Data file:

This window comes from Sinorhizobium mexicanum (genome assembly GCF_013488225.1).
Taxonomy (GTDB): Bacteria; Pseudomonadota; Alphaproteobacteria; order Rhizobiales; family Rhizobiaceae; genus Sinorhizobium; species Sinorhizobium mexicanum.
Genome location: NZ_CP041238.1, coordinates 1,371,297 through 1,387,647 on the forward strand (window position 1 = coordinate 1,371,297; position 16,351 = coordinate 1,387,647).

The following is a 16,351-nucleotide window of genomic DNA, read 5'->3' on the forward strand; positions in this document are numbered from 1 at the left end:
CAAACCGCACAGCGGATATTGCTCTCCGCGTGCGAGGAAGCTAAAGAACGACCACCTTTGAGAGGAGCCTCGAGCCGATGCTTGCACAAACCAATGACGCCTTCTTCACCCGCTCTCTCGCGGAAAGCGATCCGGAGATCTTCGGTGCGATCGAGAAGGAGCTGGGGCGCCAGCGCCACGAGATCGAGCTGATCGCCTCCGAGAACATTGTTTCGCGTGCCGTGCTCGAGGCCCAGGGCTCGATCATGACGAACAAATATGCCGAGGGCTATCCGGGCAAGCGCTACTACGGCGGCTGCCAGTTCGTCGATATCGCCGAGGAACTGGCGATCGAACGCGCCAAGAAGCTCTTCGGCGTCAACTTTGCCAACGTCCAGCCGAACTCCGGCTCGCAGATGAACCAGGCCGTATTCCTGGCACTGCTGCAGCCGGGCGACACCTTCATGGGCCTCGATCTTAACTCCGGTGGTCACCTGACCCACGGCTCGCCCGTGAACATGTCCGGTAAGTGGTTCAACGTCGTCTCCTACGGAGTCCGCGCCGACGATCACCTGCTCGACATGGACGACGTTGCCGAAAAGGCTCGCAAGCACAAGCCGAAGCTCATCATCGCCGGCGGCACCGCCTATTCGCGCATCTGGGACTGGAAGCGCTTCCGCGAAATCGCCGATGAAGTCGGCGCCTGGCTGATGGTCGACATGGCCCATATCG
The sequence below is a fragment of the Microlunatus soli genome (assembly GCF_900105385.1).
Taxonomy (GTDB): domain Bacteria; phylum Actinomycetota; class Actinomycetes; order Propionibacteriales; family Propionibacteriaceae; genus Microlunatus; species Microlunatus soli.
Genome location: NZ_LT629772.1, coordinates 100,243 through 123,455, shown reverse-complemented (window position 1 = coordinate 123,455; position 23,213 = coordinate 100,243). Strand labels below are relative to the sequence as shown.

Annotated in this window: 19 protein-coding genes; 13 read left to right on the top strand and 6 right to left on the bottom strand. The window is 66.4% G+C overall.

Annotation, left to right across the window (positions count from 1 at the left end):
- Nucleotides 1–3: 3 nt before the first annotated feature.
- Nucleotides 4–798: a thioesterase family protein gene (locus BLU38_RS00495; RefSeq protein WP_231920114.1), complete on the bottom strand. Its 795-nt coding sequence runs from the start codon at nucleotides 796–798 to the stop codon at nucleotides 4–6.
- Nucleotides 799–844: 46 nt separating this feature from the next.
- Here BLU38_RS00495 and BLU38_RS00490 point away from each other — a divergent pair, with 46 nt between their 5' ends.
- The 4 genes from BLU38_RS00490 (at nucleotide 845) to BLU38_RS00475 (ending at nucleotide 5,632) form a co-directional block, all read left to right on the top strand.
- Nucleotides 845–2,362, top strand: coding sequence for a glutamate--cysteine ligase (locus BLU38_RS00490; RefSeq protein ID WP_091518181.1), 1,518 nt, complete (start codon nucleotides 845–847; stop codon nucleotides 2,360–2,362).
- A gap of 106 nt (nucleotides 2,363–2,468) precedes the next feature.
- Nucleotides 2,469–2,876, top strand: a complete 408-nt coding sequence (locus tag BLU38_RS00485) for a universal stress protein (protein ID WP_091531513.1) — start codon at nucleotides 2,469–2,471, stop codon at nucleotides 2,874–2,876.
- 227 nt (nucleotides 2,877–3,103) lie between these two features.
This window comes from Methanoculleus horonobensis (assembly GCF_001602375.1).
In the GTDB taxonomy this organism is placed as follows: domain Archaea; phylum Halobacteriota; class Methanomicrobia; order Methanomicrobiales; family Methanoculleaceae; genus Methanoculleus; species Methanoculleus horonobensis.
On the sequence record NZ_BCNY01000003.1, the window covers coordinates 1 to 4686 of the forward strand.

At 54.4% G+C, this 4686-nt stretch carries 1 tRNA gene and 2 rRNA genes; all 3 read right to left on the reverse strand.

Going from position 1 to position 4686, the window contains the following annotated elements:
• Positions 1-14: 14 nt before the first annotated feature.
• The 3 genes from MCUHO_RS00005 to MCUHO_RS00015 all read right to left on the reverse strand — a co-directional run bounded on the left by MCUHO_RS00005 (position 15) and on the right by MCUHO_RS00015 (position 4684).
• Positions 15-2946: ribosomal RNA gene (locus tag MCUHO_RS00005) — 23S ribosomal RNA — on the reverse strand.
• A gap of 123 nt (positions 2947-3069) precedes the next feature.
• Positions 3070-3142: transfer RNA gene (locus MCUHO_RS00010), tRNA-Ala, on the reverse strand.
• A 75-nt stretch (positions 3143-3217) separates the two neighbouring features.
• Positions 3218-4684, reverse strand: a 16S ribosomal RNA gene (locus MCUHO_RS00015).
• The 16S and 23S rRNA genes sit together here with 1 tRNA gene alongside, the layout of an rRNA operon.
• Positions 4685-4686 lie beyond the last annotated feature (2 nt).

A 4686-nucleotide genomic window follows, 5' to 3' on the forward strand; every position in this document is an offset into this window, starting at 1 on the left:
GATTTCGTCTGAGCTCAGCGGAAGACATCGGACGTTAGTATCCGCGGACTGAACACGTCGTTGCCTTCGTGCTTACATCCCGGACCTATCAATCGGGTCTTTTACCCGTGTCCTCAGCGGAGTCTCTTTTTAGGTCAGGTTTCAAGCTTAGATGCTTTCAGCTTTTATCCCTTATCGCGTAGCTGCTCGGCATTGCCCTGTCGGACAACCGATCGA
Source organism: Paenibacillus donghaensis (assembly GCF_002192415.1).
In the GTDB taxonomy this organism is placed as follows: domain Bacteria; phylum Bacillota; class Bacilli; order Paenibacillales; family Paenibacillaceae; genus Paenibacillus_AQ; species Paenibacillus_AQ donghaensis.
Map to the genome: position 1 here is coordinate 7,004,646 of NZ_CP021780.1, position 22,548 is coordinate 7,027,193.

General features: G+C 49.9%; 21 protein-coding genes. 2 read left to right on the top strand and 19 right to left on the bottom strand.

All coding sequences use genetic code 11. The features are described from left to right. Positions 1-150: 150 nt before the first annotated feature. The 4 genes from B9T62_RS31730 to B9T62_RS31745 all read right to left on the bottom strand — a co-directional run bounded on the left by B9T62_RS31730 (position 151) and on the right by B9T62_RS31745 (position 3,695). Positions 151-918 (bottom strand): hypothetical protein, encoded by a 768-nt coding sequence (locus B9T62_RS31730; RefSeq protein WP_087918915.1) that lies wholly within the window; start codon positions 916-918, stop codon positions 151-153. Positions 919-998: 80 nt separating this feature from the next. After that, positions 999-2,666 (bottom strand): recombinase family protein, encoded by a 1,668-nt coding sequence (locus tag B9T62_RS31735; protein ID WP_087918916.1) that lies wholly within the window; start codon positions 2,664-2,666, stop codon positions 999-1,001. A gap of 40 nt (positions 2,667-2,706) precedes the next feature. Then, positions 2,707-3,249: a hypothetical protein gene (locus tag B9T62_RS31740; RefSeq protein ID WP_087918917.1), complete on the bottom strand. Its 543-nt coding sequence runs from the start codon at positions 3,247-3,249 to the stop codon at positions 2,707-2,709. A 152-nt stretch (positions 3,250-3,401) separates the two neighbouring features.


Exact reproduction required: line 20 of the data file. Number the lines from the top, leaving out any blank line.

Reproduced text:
This window comes from Methanoculleus horonobensis (assembly GCF_001602375.1).